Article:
Sunday, October 02, 2005

No News Bad News In The Midst of Disaster

CORNER BROOK, NFLD. – Hello from western Newfoundland. We arrived at Deer Lake International Airport yesterday afternoon and were whisked off to meet with listeners and colleagues at the Corner Brook Arts and Culture Centre.

Just a simple meet and greet, coffee and baked goods. Purely social. But there were at least seven people I would love to have interviewed. And there were probably other people with stories that I didn't get to hear.

One of the extreme frustrations of this time in CBC history is meeting people I know would be compelling on the radio, but holding off because we can't do what we normally do. Even when a powerful, universal human narrative presents itself.

Such as the Stephenville Flood (see the damage in the photo above). Suffice it to say, it drives me nuts.

Anyway, Sue and I are staying with Doug and Shirley Greer. Shirley is an artist and quilter. And Doug is a locked-out video journalist based in Corner Brook. Doug is chauffeuring us across Newfoundland, to Grand Falls-Windsor for picket duty tomorrow morning, Gander at noon and into St. John's for a benefit for the people hit by the flood earlier this week in Stephenville.

And it is Stephenville that is today's destination.

Newfoundland is so ruggedly beautiful and western Newfoundland has its own singular beauty. Mountainous, lots of "ponds" (lakes by any other province's standard), tons of trees that have formed the basis of a once-thriving pulp and paper industry, and the ocean, of course. The mountains are saturated with colour so bold it is almost lurid.

We set off at 7:30 and the rising sun illuminates the landscape. It's hard to imagine being anywhere else. People are taking advantage of this gift of weather, pitching their trailers at gravel pit campgrounds beside the ubiquitous ponds and just soaking it in.

In the midst of this landscape is the town of Stephenville, population 8,000. Like many places in Canada, it has had, if not exactly times of boom and bust, then times of prosperity – and bust.

Here's some recent history. During the Second World War, the Americans leased land from the (then British) government and established a military base and later a Strategic Air Command unit. Stephenville can claim "Elvis was here" since he visited the base at one point in his youth.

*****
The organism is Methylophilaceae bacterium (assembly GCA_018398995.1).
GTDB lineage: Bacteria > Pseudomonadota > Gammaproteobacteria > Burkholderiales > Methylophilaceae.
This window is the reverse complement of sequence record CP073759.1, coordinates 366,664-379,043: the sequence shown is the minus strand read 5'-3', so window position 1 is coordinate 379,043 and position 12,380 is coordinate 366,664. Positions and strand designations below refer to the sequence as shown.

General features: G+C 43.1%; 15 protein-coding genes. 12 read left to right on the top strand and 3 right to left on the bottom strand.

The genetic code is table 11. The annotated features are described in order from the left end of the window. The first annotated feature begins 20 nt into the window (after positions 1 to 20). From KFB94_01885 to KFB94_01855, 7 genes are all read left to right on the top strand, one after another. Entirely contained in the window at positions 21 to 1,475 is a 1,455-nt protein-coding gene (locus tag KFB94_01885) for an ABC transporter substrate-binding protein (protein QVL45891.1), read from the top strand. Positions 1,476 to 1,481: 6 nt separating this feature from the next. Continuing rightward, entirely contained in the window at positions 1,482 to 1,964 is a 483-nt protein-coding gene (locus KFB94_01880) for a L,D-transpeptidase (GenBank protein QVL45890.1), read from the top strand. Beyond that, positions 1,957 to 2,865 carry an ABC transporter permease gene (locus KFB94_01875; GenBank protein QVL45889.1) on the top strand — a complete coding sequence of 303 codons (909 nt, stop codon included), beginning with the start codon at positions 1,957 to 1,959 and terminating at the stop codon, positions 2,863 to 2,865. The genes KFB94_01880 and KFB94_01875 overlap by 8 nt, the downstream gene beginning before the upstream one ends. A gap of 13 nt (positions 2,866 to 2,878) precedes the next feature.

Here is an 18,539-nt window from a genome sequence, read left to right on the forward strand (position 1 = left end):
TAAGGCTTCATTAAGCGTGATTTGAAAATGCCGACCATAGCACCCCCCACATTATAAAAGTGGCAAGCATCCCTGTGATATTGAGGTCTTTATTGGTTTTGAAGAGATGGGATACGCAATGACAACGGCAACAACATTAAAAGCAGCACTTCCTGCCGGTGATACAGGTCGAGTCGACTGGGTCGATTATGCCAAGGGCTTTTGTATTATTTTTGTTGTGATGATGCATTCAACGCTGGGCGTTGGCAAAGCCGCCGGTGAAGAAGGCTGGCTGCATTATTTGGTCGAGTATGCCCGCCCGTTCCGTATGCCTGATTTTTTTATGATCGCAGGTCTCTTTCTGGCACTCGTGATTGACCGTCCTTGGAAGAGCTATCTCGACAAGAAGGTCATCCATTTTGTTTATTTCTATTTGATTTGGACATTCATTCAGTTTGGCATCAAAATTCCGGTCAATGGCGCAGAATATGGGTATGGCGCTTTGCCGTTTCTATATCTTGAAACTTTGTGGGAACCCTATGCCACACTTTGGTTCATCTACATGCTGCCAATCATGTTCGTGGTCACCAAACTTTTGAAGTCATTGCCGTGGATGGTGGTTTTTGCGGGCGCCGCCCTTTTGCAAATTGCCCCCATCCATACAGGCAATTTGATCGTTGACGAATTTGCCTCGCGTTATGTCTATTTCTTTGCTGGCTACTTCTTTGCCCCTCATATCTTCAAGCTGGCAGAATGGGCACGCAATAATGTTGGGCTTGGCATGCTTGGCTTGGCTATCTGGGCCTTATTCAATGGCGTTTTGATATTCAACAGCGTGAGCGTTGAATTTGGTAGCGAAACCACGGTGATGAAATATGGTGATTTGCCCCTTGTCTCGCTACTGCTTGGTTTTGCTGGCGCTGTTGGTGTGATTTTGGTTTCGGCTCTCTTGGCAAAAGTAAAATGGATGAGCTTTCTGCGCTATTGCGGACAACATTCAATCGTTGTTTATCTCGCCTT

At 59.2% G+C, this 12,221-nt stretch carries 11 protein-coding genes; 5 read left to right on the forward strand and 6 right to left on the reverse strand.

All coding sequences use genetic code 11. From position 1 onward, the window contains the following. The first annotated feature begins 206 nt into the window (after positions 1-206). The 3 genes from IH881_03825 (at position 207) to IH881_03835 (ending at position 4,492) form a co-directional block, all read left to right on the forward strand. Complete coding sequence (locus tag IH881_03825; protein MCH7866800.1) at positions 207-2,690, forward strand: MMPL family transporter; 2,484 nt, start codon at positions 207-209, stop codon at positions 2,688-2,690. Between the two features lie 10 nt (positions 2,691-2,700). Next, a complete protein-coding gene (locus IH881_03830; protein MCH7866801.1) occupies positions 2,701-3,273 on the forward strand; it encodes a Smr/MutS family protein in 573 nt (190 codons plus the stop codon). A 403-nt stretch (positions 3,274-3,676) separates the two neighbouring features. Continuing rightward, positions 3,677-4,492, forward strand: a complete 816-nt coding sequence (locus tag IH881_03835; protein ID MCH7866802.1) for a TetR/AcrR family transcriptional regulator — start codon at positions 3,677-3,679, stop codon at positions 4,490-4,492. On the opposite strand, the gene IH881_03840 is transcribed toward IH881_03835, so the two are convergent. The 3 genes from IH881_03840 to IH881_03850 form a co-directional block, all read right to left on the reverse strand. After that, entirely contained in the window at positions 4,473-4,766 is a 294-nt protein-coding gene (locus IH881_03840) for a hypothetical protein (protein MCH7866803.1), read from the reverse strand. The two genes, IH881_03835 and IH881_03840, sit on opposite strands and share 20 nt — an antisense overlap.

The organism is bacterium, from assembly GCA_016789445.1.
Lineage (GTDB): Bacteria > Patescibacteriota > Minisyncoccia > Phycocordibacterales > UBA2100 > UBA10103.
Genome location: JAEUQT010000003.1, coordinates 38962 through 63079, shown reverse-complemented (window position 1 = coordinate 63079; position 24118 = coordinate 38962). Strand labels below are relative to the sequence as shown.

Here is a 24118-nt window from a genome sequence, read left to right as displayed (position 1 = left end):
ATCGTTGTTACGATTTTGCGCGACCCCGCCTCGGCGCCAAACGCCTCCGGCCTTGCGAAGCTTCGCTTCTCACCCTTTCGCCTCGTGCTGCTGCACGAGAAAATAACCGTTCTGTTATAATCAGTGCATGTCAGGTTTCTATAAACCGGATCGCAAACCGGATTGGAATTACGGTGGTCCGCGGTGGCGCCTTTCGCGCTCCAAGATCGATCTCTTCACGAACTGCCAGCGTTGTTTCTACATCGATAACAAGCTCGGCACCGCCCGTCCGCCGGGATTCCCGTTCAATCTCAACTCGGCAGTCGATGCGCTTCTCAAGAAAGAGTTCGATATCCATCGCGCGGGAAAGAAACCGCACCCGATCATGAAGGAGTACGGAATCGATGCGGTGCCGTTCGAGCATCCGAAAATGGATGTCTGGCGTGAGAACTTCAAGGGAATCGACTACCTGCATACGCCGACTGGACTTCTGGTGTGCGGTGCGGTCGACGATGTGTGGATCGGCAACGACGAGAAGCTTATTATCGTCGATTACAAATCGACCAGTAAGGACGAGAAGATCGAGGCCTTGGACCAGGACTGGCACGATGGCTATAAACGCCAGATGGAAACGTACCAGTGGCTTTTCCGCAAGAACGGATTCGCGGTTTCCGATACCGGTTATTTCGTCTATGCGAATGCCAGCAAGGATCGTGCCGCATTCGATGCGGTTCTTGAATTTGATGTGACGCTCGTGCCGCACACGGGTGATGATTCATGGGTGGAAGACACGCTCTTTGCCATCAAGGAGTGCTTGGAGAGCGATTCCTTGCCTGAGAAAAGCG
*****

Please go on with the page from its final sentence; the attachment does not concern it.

It was good for the economy...the base, I mean. But it closed in the 1960's and the economy, like the service people, went south. But then The Labrador Liner Board Mill opened, so-called because the wood supply came from Labrador. It was a Joey Smallwood scheme that soon became unaffordable and the mill was closed. However, during Premier Frank Moore's tenure, Abitibi Consolidated took the mill over. And times were better if not downright good. Now, though, Abitibi Consolidated is closing up shop because the cost of power to operate the mill has vaulted prohibitively in recent years.

As you come into town, there are signs in all the store windows that read "Support Our Mill– Save Our Town." But layoff notices have gone out. The town is girding itself for another bust-time. This is the backdrop to our visit. And now with the flood, as one resident put it, people are being battered on all sides.We have brought shovels, gumboots and gloves.

We have a colleague, Chris Norman, whose sister's house has been severely damaged by the storm. When CBC is functioning, Chris is the executive producer of radio news and current affairs in Corner Brook. When CBC is functioning, she would be one of the first to know about a flood in Stephenville. Tuesday, though, she got a call on her cell phone out of the blue from a friend in New Brunswick while she was walking the picket line asking if her sister Valda in Stephenville was okay. Chris didn't know what her friend was talking about. It turns out Valda was not okay. Her home, and the homes of some 250 other residents, has been declared uninhabitable.